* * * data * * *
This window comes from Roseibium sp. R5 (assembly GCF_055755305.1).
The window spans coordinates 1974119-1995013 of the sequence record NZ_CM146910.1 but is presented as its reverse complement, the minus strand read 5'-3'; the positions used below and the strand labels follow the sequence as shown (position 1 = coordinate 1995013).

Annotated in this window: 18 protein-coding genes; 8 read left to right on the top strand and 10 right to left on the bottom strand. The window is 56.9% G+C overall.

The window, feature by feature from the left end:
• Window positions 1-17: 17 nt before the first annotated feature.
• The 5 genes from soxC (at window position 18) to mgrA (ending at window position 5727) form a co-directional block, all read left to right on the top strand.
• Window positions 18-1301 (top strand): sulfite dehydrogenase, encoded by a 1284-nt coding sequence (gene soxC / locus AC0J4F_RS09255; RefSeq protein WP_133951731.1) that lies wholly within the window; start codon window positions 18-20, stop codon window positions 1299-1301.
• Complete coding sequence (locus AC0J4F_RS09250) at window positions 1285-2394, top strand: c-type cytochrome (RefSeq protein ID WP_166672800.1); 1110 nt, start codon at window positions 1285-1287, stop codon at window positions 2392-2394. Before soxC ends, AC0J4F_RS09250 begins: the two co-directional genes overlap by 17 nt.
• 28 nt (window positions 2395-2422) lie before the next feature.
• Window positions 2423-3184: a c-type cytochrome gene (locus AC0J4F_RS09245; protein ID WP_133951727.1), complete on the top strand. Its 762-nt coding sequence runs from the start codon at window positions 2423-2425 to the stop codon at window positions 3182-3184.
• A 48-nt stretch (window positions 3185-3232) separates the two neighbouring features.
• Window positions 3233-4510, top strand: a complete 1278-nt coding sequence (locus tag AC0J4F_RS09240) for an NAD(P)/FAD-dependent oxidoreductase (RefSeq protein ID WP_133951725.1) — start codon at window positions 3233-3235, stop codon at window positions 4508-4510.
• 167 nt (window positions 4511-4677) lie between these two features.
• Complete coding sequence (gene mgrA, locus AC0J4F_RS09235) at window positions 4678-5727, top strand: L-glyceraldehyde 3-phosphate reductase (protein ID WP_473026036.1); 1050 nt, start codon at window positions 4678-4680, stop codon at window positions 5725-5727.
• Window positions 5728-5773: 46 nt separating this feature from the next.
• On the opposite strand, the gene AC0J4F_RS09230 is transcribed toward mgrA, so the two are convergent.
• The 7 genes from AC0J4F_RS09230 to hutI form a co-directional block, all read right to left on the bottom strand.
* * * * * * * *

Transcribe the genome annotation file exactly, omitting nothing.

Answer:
This window comes from Roseibium sp. R5 (assembly GCF_055755305.1).
The window spans coordinates 1974119-1995013 of the sequence record NZ_CM146910.1 but is presented as its reverse complement, the minus strand read 5'-3'; the positions used below and the strand labels follow the sequence as shown (position 1 = coordinate 1995013).

Annotated in this window: 18 protein-coding genes; 8 read left to right on the top strand and 10 right to left on the bottom strand. The window is 56.9% G+C overall.

The window, feature by feature from the left end:
• Window positions 1-17: 17 nt before the first annotated feature.
• The 5 genes from soxC (at window position 18) to mgrA (ending at window position 5727) form a co-directional block, all read left to right on the top strand.
• Window positions 18-1301 (top strand): sulfite dehydrogenase, encoded by a 1284-nt coding sequence (gene soxC / locus AC0J4F_RS09255; RefSeq protein WP_133951731.1) that lies wholly within the window; start codon window positions 18-20, stop codon window positions 1299-1301.
• Complete coding sequence (locus AC0J4F_RS09250) at window positions 1285-2394, top strand: c-type cytochrome (RefSeq protein ID WP_166672800.1); 1110 nt, start codon at window positions 1285-1287, stop codon at window positions 2392-2394. Before soxC ends, AC0J4F_RS09250 begins: the two co-directional genes overlap by 17 nt.
• 28 nt (window positions 2395-2422) lie before the next feature.
• Window positions 2423-3184: a c-type cytochrome gene (locus AC0J4F_RS09245; protein ID WP_133951727.1), complete on the top strand. Its 762-nt coding sequence runs from the start codon at window positions 2423-2425 to the stop codon at window positions 3182-3184.
• A 48-nt stretch (window positions 3185-3232) separates the two neighbouring features.
• Window positions 3233-4510, top strand: a complete 1278-nt coding sequence (locus tag AC0J4F_RS09240) for an NAD(P)/FAD-dependent oxidoreductase (RefSeq protein ID WP_133951725.1) — start codon at window positions 3233-3235, stop codon at window positions 4508-4510.
• 167 nt (window positions 4511-4677) lie between these two features.
• Complete coding sequence (gene mgrA, locus AC0J4F_RS09235) at window positions 4678-5727, top strand: L-glyceraldehyde 3-phosphate reductase (protein ID WP_473026036.1); 1050 nt, start codon at window positions 4678-4680, stop codon at window positions 5725-5727.
• Window positions 5728-5773: 46 nt separating this feature from the next.
• On the opposite strand, the gene AC0J4F_RS09230 is transcribed toward mgrA, so the two are convergent.
• The 7 genes from AC0J4F_RS09230 to hutI form a co-directional block, all read right to left on the bottom strand.